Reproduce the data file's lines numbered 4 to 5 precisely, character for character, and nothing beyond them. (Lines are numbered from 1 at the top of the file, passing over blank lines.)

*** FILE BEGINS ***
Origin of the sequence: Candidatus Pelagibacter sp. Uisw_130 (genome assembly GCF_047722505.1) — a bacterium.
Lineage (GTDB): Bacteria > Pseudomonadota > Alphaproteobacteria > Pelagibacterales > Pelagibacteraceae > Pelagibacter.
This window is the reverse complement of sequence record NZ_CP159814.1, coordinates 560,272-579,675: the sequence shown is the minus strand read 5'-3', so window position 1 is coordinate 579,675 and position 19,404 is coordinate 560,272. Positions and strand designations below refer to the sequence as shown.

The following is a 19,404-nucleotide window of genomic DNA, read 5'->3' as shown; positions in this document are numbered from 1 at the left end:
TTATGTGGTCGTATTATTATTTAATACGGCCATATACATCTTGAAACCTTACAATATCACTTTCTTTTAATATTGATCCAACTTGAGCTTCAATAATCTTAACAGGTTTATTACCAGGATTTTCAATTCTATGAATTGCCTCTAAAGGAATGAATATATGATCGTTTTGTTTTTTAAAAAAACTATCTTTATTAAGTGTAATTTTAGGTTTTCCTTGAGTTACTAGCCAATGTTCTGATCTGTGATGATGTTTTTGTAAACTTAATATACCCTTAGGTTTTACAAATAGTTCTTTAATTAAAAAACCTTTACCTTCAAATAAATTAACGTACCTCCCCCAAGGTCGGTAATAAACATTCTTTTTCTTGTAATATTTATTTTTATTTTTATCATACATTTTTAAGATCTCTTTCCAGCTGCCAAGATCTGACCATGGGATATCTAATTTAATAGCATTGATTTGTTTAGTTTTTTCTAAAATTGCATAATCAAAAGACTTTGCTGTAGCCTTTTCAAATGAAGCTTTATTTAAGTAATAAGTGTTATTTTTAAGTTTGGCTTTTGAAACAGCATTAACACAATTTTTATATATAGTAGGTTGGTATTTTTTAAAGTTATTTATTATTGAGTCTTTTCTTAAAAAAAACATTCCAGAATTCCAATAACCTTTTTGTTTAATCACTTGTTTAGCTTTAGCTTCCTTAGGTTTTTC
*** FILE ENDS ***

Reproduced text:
The following is a 19,404-nucleotide window of genomic DNA, read 5'->3' as shown; positions in this document are numbered from 1 at the left end:
TTATGTGGTCGTATTATTATTTAATACGGCCATATACATCTTGAAACCTTACAATATCACTTTCTTTTAATATTGATCCAACTTGAGCTTCAATAATCTTAACAGGTTTATTACCAGGATTTTCAATTCTATGAATTGCCTCTAAAGGAATGAATATATGATCGTTTTGTTTTTTAAAAAAACTATCTTTATTAAGTGTAATTTTAGGTTTTCCTTGAGTTACTAGCCAATGTTCTGATCTGTGATGATGTTTTTGTAAACTTAATATACCCTTAGGTTTTACAAATAGTTCTTTAATTAAAAAACCTTTACCTTCAAATAAATTAACGTACCTCCCCCAAGGTCGGTAATAAACATTCTTTTTCTTGTAATATTTATTTTTATTTTTATCATACATTTTTAAGATCTCTTTCCAGCTGCCAAGATCTGACCATGGGATATCTAATTTAATAGCATTGATTTGTTTAGTTTTTTCTAAAATTGCATAATCAAAAGACTTTGCTGTAGCCTTTTCAAATGAAGCTTTATTTAAGTAATAAGTGTTATTTTTAAGTTTGGCTTTTGAAACAGCATTAACACAATTTTTATATATAGTAGGTTGGTATTTTTTAAAGTTATTTATTATTGAGTCTTTTCTTAAAAAAAACATTCCAGAATTCCAATAACCTTTTTGTTTAATCACTTGTTTAGCTTTAGCTTCCTTAGGTTTTTC